The computer and electrical engineering faculty at Montreal's McGill University. McGill is known to be a top Canadian university in many research domains, and a destination for Chinese researchers. (McGill)

China and Canadian and world universities: The military undertones


The west has great universities devoted to learning, exploration, and technological innovation.

China knows that and continues to enter into collaborative projects with western universities only too eager to embark upon joint research and sharing projects.   Security and geopolitical experts have been saying this is a potentially worrisome situation with developments in dual use and other technology being fed back to the Chinese military and intelligence services.

Christian Leuprecht (PhD) is among them. He is a professor in Leadership in the Department of Political Science at the Royal Military College and Queen’s University in Kingston, Ontario, an author, and a Munk Senior Fellow in Defence and Security at the Macdonald-Laurier Institute.


Calling it “infiltration” professor Leuprecht says Chinese researchers have been working in top Canadian universities noted for engineering, and computer innovations. The problem is that many, if not all, have close ties to the Chinese military, or are actual members of the People’s Liberation Army-PLA).

Christian Leuprecht (PhD) professor of political science, author, Munk senior fellow defence and security MLI (CBC)

Such university collaborations are taking place to a large extent in the so-called “Five-eyes” countries; Canada, the U.S., the U.K, and Australia and NewZealand, as well as Germany and Singapore.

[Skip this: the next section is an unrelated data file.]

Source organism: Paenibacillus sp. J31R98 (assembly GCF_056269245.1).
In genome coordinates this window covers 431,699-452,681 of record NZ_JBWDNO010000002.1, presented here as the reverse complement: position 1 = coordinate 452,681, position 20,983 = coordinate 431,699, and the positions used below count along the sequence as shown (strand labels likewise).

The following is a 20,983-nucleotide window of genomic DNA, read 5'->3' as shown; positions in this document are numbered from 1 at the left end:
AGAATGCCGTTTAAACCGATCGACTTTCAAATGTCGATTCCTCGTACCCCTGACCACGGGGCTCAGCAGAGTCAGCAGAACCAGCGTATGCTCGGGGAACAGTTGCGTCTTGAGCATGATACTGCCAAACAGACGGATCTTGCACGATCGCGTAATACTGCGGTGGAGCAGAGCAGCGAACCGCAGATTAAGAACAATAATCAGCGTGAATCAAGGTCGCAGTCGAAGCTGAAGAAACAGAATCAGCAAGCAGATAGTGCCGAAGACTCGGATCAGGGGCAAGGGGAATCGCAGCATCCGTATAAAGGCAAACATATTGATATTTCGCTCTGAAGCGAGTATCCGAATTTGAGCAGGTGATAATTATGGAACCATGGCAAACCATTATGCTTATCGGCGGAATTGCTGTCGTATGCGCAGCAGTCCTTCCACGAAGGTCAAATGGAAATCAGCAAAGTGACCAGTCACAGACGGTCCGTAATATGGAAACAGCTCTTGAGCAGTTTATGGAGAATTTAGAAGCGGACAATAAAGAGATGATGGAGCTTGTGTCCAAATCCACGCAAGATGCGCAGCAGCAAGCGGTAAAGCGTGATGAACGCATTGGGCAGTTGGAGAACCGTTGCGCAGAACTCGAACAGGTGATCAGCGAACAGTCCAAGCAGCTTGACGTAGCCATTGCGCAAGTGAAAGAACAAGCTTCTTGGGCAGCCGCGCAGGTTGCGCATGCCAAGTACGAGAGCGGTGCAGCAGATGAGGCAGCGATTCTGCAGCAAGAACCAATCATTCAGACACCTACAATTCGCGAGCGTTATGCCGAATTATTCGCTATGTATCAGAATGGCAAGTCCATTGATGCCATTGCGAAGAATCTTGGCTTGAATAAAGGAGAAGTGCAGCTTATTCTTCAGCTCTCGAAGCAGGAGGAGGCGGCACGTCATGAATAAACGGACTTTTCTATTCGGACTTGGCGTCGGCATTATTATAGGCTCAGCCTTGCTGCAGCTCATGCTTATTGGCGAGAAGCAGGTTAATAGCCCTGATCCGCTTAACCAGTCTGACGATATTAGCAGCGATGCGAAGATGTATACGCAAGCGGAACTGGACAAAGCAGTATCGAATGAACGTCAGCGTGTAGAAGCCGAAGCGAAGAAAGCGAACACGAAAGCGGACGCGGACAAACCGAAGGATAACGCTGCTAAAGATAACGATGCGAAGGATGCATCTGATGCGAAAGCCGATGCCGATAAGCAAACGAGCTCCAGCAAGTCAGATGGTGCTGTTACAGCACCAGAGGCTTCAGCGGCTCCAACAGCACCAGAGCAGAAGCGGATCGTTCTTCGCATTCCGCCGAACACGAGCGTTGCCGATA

According to the PLA Daily, the National University of Defence and Technology (NUDT) and similar institutions have been “picking flowers in foreign lands to make honey in China”.

China passed a law last year obliging all citizens and organisations to collaborate with China’s Intelligence services.

The Australian Strategic Policy Institute says that since 2007, the  PLA has sponsored more than 2,500 military researchers to study abroad and to develop relationaships with other researchers and instituations around the globe.

It notes that “some of those travelling overseas have actively used cover to disguise their military affiliations, claiming to be from non-existent academic institutions”. It then says about half are from PLA National University of Defence Technology, while others are from the Army Engineering University.

Security experts have expressed concern about the potential transfer of technology towards Chinese developments in military and intelligence technologies.

Leuprecht says it’s adding insult to injury that in some cases, taxpayers are funding some of this activity. He adds that when security experts have raised the issue in Canada, the individuals have often been chastised, or assurances given that the situation is under-control.

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